1. forwards the open ports from the external IP to the NATed internal IP, or
  2. provides you with a real IP, not a NATed one (See the quote from superuser below)

Without these from the ISP it is impossible to use the native solution to remotely connect from computer B to computer A.

About conversion from NATed setup to real static IP setup from Superuser:

The problem lies on what address you are given, most of the time it's already a NATed IP. However, many carriers can switch you to a real "external" IP - which is generally used for VPN because sometimes NAT can interfere with VPN (assuming you can get past the CSRs). However, even though this would be a publicly addressable IP - I imagine that they would still put in restrictions/firewall to prevent you from doing exactly what you are trying to do.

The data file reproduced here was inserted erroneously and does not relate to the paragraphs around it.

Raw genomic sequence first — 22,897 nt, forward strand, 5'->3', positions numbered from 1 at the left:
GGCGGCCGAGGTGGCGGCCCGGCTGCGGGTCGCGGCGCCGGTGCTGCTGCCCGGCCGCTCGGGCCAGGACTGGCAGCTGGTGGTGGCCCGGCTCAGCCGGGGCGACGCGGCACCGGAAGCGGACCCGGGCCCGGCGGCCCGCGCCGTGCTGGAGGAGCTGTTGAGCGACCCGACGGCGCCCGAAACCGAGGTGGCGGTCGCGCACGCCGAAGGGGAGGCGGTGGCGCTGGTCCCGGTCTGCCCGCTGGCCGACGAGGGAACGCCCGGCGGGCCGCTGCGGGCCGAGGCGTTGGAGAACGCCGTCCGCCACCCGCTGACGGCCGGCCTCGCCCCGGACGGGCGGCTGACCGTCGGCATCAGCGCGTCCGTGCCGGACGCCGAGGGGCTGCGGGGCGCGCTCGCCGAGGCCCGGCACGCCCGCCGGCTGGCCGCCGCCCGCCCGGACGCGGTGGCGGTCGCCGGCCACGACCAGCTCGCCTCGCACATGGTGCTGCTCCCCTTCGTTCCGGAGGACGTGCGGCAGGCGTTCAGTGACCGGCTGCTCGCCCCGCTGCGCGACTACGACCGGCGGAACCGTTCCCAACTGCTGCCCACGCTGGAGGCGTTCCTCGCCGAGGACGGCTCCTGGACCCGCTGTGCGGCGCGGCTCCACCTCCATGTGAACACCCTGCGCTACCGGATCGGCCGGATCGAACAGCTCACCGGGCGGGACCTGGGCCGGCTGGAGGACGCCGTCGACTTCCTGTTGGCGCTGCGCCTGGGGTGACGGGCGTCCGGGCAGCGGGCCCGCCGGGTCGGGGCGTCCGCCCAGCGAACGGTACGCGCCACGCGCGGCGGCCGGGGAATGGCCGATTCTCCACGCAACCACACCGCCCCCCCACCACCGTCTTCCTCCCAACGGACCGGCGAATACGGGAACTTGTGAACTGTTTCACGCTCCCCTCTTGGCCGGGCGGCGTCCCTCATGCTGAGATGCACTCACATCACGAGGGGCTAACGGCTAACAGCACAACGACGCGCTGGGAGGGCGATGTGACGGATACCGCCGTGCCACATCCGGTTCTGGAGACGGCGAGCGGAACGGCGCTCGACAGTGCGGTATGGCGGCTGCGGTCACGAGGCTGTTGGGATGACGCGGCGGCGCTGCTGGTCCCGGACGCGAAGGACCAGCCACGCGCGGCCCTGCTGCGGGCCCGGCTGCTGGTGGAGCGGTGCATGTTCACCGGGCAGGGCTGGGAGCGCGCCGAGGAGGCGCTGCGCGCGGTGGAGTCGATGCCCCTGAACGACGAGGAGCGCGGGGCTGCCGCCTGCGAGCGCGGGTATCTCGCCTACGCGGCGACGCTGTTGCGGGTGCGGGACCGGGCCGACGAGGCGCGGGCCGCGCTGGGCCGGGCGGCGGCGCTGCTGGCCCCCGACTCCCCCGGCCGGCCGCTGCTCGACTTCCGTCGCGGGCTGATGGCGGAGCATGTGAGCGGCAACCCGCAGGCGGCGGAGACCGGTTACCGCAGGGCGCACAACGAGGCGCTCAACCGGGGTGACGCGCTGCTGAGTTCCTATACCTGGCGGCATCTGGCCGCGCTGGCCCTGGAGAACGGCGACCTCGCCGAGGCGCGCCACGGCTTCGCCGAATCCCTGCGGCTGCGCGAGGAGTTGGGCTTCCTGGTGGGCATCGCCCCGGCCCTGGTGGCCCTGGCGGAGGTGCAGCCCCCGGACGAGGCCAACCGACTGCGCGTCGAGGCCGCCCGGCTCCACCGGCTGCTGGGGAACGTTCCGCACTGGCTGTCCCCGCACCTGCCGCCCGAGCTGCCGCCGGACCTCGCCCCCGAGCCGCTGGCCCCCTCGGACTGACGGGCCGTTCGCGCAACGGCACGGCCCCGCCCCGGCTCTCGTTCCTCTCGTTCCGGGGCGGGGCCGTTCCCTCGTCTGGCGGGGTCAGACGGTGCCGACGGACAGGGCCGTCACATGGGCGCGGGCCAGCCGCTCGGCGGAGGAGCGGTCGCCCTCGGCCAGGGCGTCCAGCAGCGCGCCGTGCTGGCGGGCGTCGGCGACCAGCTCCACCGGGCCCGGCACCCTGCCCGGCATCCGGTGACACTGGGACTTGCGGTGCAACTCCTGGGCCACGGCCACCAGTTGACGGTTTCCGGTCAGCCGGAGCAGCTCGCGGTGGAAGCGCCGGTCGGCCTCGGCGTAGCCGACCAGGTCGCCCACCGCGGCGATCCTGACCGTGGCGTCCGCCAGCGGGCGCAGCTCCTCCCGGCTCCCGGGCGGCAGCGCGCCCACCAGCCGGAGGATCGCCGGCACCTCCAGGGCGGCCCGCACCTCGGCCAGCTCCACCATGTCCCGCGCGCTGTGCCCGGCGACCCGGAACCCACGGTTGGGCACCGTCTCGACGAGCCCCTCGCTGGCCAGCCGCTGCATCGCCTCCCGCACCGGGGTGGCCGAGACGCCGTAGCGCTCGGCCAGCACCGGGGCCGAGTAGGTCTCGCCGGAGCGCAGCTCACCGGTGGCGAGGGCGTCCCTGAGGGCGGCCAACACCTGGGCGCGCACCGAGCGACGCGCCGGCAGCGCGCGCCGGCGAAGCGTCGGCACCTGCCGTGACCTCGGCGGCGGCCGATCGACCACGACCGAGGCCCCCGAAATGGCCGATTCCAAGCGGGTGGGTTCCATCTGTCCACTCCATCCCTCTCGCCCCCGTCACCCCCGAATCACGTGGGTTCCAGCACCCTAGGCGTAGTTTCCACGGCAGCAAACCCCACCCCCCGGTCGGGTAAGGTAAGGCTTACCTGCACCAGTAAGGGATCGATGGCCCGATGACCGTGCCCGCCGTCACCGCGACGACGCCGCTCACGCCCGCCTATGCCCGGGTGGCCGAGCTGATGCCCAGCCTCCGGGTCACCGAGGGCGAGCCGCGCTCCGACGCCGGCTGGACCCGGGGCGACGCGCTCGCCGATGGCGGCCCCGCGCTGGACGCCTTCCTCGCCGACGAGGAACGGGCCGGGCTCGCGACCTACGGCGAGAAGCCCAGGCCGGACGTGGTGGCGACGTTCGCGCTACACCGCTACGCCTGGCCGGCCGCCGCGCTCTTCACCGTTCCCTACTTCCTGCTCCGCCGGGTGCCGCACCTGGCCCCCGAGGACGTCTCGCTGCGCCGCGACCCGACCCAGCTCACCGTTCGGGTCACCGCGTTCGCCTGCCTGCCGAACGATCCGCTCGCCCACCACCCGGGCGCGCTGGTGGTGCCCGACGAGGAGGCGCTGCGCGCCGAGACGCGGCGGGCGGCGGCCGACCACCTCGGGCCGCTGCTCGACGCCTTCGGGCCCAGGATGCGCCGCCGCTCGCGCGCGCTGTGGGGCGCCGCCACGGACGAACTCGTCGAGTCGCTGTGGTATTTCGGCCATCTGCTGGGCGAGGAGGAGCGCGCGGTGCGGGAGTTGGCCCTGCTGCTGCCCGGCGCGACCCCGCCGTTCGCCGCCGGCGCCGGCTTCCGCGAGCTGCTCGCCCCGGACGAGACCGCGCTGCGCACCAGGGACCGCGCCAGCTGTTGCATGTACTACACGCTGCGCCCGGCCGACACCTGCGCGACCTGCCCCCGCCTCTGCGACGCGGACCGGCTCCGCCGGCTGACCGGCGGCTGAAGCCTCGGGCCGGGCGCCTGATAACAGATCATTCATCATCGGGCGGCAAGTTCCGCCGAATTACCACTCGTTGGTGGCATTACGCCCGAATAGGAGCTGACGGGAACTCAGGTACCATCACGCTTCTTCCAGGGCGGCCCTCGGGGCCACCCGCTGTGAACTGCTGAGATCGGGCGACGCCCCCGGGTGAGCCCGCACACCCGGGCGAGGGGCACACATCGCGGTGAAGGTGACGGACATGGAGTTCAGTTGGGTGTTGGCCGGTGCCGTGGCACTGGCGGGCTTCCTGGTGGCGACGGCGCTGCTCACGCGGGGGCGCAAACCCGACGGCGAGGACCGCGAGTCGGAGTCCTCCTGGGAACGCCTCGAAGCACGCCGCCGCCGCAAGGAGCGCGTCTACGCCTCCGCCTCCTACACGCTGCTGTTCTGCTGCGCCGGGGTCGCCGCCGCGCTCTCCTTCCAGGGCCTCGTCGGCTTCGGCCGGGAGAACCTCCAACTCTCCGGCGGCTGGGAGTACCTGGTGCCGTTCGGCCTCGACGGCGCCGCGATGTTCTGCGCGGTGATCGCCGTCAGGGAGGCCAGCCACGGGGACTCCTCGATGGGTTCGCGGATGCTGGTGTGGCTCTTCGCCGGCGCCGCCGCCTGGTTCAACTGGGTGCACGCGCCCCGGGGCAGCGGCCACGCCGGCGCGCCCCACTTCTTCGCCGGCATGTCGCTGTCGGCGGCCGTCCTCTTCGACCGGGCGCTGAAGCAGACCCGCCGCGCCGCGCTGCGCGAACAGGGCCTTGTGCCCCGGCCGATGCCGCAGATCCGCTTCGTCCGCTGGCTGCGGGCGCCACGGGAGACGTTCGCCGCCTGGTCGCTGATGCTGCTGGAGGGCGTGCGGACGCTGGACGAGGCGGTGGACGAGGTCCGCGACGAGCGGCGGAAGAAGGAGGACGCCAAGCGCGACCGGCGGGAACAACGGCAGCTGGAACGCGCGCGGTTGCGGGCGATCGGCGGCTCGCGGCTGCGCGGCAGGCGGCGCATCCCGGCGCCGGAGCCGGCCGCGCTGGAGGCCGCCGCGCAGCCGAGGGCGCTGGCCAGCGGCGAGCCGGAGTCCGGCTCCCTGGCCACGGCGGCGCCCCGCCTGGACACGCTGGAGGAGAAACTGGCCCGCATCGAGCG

If the ISP is agreeable to opening and forwarding ports, the I recommend using VNC over ssh tunnel for the following reasons:

  1. VNC over ssh will require opening (and forwarding) of port 22 only (or some other port set by the user).
  2. VNC over ssh is a more secure method where the data transmitted over the mobile system is encrypted.
  3. ssh can be set up to use public/private keys instead of passwords, which is much more difficult for hackers to crack.

To try this in Remmina, go to the ssh tab and check the two checkboxes, (a) use ssh, and (b) use tunnel. You may have to install ssh in both the computers.

However, this solution is not available without port forwarding in NATed IP setup or a setup with direct access to the external IP.

Hope this helps.

share|improve this answer

Install Team Viewer application on both Ubuntu systems. You can view and control systems in bidirectional.

TightVNC is a opensource remote control software package. With TightVNC, you can see the desktop of a remote machine and control it. You can get it here. You need to configure router

share|improve this answer